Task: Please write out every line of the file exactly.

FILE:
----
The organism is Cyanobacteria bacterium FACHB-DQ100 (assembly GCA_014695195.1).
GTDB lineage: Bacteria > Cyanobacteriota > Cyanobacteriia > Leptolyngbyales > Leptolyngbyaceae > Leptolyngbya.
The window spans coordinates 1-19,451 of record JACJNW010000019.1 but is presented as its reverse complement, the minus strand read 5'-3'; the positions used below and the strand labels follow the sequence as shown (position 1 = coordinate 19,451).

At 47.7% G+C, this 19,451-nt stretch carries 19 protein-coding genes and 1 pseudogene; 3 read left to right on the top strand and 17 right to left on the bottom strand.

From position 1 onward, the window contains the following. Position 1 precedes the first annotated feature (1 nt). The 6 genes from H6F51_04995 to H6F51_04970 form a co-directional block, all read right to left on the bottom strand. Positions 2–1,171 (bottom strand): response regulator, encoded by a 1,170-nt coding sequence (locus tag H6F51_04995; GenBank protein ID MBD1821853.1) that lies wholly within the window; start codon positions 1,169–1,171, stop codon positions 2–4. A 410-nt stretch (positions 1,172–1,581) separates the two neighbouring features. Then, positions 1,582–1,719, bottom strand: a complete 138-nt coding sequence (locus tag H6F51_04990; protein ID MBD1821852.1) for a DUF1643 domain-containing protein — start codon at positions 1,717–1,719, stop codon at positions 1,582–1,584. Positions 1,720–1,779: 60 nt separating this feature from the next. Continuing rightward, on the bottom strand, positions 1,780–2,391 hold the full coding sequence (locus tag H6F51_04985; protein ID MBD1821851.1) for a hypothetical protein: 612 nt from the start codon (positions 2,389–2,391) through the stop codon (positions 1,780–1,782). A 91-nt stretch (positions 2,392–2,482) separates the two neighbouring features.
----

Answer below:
The organism is Cyanobacteria bacterium FACHB-DQ100 (assembly GCA_014695195.1).
GTDB lineage: Bacteria > Cyanobacteriota > Cyanobacteriia > Leptolyngbyales > Leptolyngbyaceae > Leptolyngbya.
The window spans coordinates 1-19,451 of record JACJNW010000019.1 but is presented as its reverse complement, the minus strand read 5'-3'; the positions used below and the strand labels follow the sequence as shown (position 1 = coordinate 19,451).

At 47.7% G+C, this 19,451-nt stretch carries 19 protein-coding genes and 1 pseudogene; 3 read left to right on the top strand and 17 right to left on the bottom strand.

From position 1 onward, the window contains the following. Position 1 precedes the first annotated feature (1 nt). The 6 genes from H6F51_04995 to H6F51_04970 form a co-directional block, all read right to left on the bottom strand. Positions 2–1,171 (bottom strand): response regulator, encoded by a 1,170-nt coding sequence (locus tag H6F51_04995; GenBank protein ID MBD1821853.1) that lies wholly within the window; start codon positions 1,169–1,171, stop codon positions 2–4. A 410-nt stretch (positions 1,172–1,581) separates the two neighbouring features. Then, positions 1,582–1,719, bottom strand: a complete 138-nt coding sequence (locus tag H6F51_04990; protein ID MBD1821852.1) for a DUF1643 domain-containing protein — start codon at positions 1,717–1,719, stop codon at positions 1,582–1,584. Positions 1,720–1,779: 60 nt separating this feature from the next. Continuing rightward, on the bottom strand, positions 1,780–2,391 hold the full coding sequence (locus tag H6F51_04985; protein ID MBD1821851.1) for a hypothetical protein: 612 nt from the start codon (positions 2,389–2,391) through the stop codon (positions 1,780–1,782). A 91-nt stretch (positions 2,392–2,482) separates the two neighbouring features.